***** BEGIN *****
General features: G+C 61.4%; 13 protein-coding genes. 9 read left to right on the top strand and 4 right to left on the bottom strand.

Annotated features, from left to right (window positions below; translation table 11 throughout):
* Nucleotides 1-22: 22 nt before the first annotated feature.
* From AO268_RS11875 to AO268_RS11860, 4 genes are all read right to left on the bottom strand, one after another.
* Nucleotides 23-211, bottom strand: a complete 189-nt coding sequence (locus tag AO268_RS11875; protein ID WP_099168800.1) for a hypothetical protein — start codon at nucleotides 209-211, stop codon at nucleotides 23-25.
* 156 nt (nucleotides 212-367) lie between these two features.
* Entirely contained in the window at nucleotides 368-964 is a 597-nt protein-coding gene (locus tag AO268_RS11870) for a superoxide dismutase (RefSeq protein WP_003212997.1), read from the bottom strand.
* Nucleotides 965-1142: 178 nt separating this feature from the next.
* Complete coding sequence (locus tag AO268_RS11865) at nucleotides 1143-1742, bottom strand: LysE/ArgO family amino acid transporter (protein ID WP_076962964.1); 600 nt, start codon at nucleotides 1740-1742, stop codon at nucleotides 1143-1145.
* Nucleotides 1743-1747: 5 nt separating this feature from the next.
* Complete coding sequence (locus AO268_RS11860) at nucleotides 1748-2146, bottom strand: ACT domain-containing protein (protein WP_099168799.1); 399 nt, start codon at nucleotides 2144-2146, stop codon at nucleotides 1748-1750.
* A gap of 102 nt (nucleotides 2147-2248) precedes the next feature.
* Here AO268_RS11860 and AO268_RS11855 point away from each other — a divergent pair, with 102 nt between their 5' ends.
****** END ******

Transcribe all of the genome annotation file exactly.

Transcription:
General features: G+C 61.4%; 13 protein-coding genes. 9 read left to right on the top strand and 4 right to left on the bottom strand.

Annotated features, from left to right (window positions below; translation table 11 throughout):
* Nucleotides 1-22: 22 nt before the first annotated feature.
* From AO268_RS11875 to AO268_RS11860, 4 genes are all read right to left on the bottom strand, one after another.
* Nucleotides 23-211, bottom strand: a complete 189-nt coding sequence (locus tag AO268_RS11875; protein ID WP_099168800.1) for a hypothetical protein — start codon at nucleotides 209-211, stop codon at nucleotides 23-25.
* 156 nt (nucleotides 212-367) lie between these two features.
* Entirely contained in the window at nucleotides 368-964 is a 597-nt protein-coding gene (locus tag AO268_RS11870) for a superoxide dismutase (RefSeq protein WP_003212997.1), read from the bottom strand.
* Nucleotides 965-1142: 178 nt separating this feature from the next.
* Complete coding sequence (locus tag AO268_RS11865) at nucleotides 1143-1742, bottom strand: LysE/ArgO family amino acid transporter (protein ID WP_076962964.1); 600 nt, start codon at nucleotides 1740-1742, stop codon at nucleotides 1143-1145.
* Nucleotides 1743-1747: 5 nt separating this feature from the next.
* Complete coding sequence (locus AO268_RS11860) at nucleotides 1748-2146, bottom strand: ACT domain-containing protein (protein WP_099168799.1); 399 nt, start codon at nucleotides 2144-2146, stop codon at nucleotides 1748-1750.
* A gap of 102 nt (nucleotides 2147-2248) precedes the next feature.
* Here AO268_RS11860 and AO268_RS11855 point away from each other — a divergent pair, with 102 nt between their 5' ends.